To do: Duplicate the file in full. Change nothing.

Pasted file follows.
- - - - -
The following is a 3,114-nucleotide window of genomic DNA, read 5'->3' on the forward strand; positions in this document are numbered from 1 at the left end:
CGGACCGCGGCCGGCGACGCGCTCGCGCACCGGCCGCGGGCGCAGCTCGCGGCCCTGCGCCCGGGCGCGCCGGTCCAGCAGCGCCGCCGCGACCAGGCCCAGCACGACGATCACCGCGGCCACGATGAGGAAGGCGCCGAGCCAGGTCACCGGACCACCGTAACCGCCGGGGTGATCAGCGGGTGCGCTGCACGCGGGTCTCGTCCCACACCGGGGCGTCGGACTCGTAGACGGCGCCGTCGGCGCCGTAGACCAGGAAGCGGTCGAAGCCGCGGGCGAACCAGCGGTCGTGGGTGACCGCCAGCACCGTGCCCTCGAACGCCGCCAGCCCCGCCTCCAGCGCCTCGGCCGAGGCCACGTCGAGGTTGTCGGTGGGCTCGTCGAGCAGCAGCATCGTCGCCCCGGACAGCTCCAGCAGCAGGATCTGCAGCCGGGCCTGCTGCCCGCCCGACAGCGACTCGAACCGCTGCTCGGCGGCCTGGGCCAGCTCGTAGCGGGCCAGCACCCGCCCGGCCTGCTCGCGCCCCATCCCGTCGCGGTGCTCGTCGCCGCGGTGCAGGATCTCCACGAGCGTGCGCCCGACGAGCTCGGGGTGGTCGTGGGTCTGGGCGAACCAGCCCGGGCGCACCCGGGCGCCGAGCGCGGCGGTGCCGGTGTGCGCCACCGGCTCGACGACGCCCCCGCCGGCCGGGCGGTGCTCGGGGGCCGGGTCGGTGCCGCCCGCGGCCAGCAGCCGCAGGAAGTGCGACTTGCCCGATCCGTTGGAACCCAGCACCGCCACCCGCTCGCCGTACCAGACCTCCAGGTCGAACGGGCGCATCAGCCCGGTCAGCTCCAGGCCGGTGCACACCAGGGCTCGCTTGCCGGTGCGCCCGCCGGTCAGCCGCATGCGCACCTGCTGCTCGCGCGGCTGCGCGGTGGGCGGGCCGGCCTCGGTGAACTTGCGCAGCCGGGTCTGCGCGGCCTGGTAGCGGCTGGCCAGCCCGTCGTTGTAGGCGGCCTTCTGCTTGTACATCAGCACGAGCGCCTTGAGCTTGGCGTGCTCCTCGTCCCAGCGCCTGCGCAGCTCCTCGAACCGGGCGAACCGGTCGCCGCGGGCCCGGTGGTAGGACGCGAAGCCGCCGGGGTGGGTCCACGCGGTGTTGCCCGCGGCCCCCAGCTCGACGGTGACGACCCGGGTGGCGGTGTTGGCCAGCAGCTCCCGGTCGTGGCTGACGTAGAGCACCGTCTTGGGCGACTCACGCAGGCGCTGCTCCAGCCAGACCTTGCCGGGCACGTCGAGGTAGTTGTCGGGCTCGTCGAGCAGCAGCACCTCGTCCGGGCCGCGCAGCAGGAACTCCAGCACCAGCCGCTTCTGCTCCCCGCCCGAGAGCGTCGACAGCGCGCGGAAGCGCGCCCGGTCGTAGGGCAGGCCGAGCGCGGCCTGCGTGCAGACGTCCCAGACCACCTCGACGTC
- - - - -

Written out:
The following is a 3,114-nucleotide window of genomic DNA, read 5'->3' on the forward strand; positions in this document are numbered from 1 at the left end:
CGGACCGCGGCCGGCGACGCGCTCGCGCACCGGCCGCGGGCGCAGCTCGCGGCCCTGCGCCCGGGCGCGCCGGTCCAGCAGCGCCGCCGCGACCAGGCCCAGCACGACGATCACCGCGGCCACGATGAGGAAGGCGCCGAGCCAGGTCACCGGACCACCGTAACCGCCGGGGTGATCAGCGGGTGCGCTGCACGCGGGTCTCGTCCCACACCGGGGCGTCGGACTCGTAGACGGCGCCGTCGGCGCCGTAGACCAGGAAGCGGTCGAAGCCGCGGGCGAACCAGCGGTCGTGGGTGACCGCCAGCACCGTGCCCTCGAACGCCGCCAGCCCCGCCTCCAGCGCCTCGGCCGAGGCCACGTCGAGGTTGTCGGTGGGCTCGTCGAGCAGCAGCATCGTCGCCCCGGACAGCTCCAGCAGCAGGATCTGCAGCCGGGCCTGCTGCCCGCCCGACAGCGACTCGAACCGCTGCTCGGCGGCCTGGGCCAGCTCGTAGCGGGCCAGCACCCGCCCGGCCTGCTCGCGCCCCATCCCGTCGCGGTGCTCGTCGCCGCGGTGCAGGATCTCCACGAGCGTGCGCCCGACGAGCTCGGGGTGGTCGTGGGTCTGGGCGAACCAGCCCGGGCGCACCCGGGCGCCGAGCGCGGCGGTGCCGGTGTGCGCCACCGGCTCGACGACGCCCCCGCCGGCCGGGCGGTGCTCGGGGGCCGGGTCGGTGCCGCCCGCGGCCAGCAGCCGCAGGAAGTGCGACTTGCCCGATCCGTTGGAACCCAGCACCGCCACCCGCTCGCCGTACCAGACCTCCAGGTCGAACGGGCGCATCAGCCCGGTCAGCTCCAGGCCGGTGCACACCAGGGCTCGCTTGCCGGTGCGCCCGCCGGTCAGCCGCATGCGCACCTGCTGCTCGCGCGGCTGCGCGGTGGGCGGGCCGGCCTCGGTGAACTTGCGCAGCCGGGTCTGCGCGGCCTGGTAGCGGCTGGCCAGCCCGTCGTTGTAGGCGGCCTTCTGCTTGTACATCAGCACGAGCGCCTTGAGCTTGGCGTGCTCCTCGTCCCAGCGCCTGCGCAGCTCCTCGAACCGGGCGAACCGGTCGCCGCGGGCCCGGTGGTAGGACGCGAAGCCGCCGGGGTGGGTCCACGCGGTGTTGCCCGCGGCCCCCAGCTCGACGGTGACGACCCGGGTGGCGGTGTTGGCCAGCAGCTCCCGGTCGTGGCTGACGTAGAGCACCGTCTTGGGCGACTCACGCAGGCGCTGCTCCAGCCAGACCTTGCCGGGCACGTCGAGGTAGTTGTCGGGCTCGTCGAGCAGCAGCACCTCGTCCGGGCCGCGCAGCAGGAACTCCAGCACCAGCCGCTTCTGCTCCCCGCCCGAGAGCGTCGACAGCGCGCGGAAGCGCGCCCGGTCGTAGGGCAGGCCGAGCGCGGCCTGCGTGCAGACGTCCCAGACCACCTCGACGTC